App Developers Win Round In Privacy Lawsuit


A federal judge has dismissed a privacy lawsuit by consumers against 17 tech companies on the grounds that the consumers' written complaint -- which is supposed to outline their allegations and legal theories -- is too unwieldy for them to proceed.

"The court is not sure who these voluminous screeds are addressed to," U.S. District Judge Sam Sparks in Austin, Texas wrote in an order throwing out the 343-page complaint. "Certainly, they are not written with an eye toward this court's busy docket. Perhaps, plaintiffs had the court of public opinion in mind when they drafted them."

The lawsuit dates to March, when a group of consumers sued Path, Hipster, Twitter, Facebook and other tech companies for allegedly collecting or storing users' address books without their consent.

Sparks said he found that allegation "simple enough." But he blasted the legal papers as "wholly deficient," writing that the complaint was "laced with exhibits of dubious value, irrelevant and inappropriate editorializing, needless repetition, paragraphs which are 'intentionally' left blank, and a general attitude of smug pomposity."

He gave the consumers until Sept. 12 to file amended papers, and added that any new complaint "must thoroughly comply with both the letter and spirit of the Federal Rules of Civil Procedure, this order, and the dictates of legal professionalism."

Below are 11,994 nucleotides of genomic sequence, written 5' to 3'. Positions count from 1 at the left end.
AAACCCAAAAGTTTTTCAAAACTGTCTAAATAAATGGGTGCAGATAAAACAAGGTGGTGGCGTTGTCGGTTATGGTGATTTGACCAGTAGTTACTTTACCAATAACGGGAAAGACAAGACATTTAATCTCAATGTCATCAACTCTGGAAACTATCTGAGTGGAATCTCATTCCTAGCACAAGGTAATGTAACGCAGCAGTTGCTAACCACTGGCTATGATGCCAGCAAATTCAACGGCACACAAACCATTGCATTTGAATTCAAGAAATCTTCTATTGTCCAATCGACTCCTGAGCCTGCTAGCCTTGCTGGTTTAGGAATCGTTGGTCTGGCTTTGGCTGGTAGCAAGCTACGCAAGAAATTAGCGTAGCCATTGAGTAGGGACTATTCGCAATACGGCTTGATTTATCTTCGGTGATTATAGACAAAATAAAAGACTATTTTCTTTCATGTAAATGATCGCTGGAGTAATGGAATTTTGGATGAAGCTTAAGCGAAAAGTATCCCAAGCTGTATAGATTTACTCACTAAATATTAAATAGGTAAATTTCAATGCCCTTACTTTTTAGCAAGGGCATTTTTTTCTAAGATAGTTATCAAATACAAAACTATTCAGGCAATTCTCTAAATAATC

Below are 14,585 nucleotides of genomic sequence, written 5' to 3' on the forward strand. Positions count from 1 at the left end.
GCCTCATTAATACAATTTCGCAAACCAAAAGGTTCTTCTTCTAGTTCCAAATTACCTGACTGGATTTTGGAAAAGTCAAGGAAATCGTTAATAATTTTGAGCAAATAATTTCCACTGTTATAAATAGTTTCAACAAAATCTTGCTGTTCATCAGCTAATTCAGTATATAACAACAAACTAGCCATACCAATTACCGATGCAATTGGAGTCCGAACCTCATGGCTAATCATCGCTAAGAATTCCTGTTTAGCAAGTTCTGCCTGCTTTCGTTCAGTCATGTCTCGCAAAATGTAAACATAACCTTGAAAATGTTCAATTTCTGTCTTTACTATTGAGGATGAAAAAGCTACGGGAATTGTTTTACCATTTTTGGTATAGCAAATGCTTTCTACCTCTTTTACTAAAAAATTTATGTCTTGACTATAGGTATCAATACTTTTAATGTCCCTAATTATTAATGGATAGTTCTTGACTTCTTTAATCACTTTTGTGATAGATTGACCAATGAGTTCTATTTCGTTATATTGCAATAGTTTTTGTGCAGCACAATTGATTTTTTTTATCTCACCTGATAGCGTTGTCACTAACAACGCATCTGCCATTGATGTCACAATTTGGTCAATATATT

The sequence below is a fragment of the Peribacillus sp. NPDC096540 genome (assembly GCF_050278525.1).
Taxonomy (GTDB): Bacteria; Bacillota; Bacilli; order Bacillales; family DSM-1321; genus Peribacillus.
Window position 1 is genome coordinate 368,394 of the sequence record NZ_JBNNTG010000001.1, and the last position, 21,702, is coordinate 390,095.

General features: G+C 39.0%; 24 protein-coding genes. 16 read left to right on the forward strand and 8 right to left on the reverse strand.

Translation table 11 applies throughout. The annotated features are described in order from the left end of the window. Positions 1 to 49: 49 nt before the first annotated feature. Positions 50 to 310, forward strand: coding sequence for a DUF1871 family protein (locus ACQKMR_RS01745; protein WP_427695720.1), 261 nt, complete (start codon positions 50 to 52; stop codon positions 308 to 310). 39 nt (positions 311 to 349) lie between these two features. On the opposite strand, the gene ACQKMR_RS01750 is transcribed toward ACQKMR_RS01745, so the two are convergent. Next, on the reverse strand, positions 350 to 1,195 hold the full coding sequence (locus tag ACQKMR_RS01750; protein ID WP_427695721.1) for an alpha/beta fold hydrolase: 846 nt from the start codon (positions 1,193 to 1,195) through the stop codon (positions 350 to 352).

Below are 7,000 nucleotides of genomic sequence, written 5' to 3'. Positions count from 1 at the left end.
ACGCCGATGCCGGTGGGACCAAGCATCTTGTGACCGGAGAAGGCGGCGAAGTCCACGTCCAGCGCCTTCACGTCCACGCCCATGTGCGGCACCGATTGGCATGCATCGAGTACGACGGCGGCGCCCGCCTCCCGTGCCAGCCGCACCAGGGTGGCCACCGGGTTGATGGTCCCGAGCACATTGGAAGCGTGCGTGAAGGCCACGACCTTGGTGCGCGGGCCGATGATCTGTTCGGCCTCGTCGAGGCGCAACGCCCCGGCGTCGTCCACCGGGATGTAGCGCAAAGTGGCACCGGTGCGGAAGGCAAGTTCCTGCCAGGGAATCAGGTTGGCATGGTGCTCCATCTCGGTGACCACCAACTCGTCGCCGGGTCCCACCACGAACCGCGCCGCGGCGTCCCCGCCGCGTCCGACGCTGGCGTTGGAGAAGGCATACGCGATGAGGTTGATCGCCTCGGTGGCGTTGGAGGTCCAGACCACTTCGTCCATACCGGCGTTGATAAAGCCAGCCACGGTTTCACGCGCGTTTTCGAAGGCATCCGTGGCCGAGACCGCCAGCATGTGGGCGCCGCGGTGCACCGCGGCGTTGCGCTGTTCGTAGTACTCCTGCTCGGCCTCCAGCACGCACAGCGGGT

Federal rules specify that complaints must contain a "short and plain statement" of the allegations.

The litigation was sparked by a series of reports about privacy and mobile apps. The first report, in early February, came from developer Arun Thampi, who blogged that the mobile social network Path collected users' contacts without informing them. Around the same time, a different developer reported that the mobile app Hipster downloaded users' contacts without their permission.

Shortly afterward, reports emerged that a host of mobile companies, including Twitter, were downloading and storing users' address books. In some cases, the companies reportedly asked users for permission to access their contacts, but did not specify that the data would be stored.

The consumers originally sued 17 app developers: Path, Twitter, Facebook, Beluga, Yelp, Burbn, Instagram, Foursquare Labs, Gowalla, Foodspotting, Hipster, LinkedIn, Kirk Interactive, Rovio (which distributes "Angry Birds"), and "Cut the Rope" developers ZeptoLab, Chillingo and Electronic Arts. The consumers later withdrew the complaint against LinkedIn.

The users also sued Apple for allegedly enabling app developers to scoop up users' address books.



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